Page 8 - Volume 69 Number 1
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Cancer, Injury, Pain and Family: A Personal Journey to Perspective,
Wisdom and Empathy
By Rosalie Tocco-Bradley, PhD, MD
The day I received the call informing me that my husband had sustained a cervical spinal cord injury during his team’s play-off game in a local men’s hockey league was the same day I sat with my younger sister as the oncologist told her that years of treatment had failed to stop her breast cancer. It had widely metastasized, and she would likely not survive the year. Ten days later, with her
only son lying in the Neuro Intensive Care Unit at the University of Michigan with no other family members present, I would hold my elderly, frightened mother- in-law in my arms as she died. As for me, my hair
had just grown back following my own dance with chemotherapy for breast cancer.
That year, 2010, changed me for better and for worse. Better: I believe I became a more aware and empathetic physician. Worse: Losing my sister Maria was heartbreaking beyond consolation, not just to me, but also to the devoted husband and the 11- and 16-year old children she left behind. Better: My husband, Brian, and I learned to navigate through his rehabilitation as well as the emotional challenges associated with a life-changing injury. Worse: My mother-in-law died without seeing her beloved son one last time. Better: I’m still here, although I can assure you, there is survivor guilt when your little sister is the one who dies first.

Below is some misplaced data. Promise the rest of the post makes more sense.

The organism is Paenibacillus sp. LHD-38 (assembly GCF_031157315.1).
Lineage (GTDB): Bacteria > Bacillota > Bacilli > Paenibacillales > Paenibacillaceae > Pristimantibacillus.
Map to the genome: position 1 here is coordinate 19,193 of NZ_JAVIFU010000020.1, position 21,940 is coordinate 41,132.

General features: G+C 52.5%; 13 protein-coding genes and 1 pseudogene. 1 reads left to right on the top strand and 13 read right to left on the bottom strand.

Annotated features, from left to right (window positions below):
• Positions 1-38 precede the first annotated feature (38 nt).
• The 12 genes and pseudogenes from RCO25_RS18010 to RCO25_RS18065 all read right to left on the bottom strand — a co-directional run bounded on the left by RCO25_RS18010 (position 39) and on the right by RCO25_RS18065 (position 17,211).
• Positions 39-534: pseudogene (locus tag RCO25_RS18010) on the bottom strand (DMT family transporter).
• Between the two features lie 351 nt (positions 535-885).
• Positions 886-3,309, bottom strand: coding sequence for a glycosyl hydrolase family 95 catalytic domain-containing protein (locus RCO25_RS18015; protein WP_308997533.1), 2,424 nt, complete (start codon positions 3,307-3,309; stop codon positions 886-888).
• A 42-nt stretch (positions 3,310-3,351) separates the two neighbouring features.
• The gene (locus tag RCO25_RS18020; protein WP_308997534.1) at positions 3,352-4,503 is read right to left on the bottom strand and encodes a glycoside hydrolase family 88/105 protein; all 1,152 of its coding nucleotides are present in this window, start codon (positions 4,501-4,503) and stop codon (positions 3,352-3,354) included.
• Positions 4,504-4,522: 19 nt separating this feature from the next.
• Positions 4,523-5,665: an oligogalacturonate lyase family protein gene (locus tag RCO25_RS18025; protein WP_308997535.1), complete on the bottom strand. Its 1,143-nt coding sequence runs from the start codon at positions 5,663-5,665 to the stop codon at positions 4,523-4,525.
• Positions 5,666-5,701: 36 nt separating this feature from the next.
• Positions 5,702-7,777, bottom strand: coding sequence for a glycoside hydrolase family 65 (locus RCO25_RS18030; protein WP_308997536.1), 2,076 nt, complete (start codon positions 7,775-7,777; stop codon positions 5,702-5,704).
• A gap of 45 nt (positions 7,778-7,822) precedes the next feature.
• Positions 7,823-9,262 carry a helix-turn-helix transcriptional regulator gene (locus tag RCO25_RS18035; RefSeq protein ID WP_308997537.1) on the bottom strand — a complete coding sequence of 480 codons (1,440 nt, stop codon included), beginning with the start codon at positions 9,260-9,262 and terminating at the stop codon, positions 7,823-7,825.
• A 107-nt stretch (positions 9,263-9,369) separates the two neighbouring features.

Although I would never wish pain and suffering on a physician colleague, I can tell you that hardship has provided me with perspective, empathy, and wisdom beyond anything I gained in medical school or on grand rounds. In 2008, in the calm before the storm, I thought I was a pretty good doctor. I loved what I did, I worked at
keeping current with advances in anesthesiology, and I felt I was able to connect well with my patients. But after my year of heartache, I realized I really hadn’t known what personal anguish a patient experiences, or for that matter, the stress that family members undergo when their loved ones are ill or dying.
Let me step back and provide a little perspective on my road to medicine. According to family and tradition,
I wasn’t supposed to become a doctor. As the eldest daughter in a highly traditional Sicilian family, I was expected to marry young – and to marry Sicilian. I’m not kidding. How many of your parents were disappointed that you chose a career in medicine over a career as a housewife? Thankfully, they got over their disappointment and even came to respect my decision. It soon became clear that, as the only physician in a family of eight siblings, I had the responsibility of caring not only for my patients but also for my family. This, then, was the point of departure for my professional and personal journeys.
Pain and suffering, even that experienced by loved ones, wears you down. Before we learned of my sister’s diagnosis, I was happily immersed in a satisfying career as a clinical anesthesiologist and department chair. Then came the news that Maria, at the time only 40 years old, had triple-negative breast cancer. My controlled world turned into one of emotional upheaval driven by my care and concern for her well-being. Throughout her years of seeking treatments that could stem her disease, she and her family had intermittently lived at our home with my husband and three sons. At one point, Maria participated in a clinical trial that was administered through a cancer center near our home. Although I loved having Maria close, I felt her anxiety and witnessed her struggle each
8 Washtenaw County Medical Society BULLETIN JANUARY / FEBRUARY / MARCH 2017

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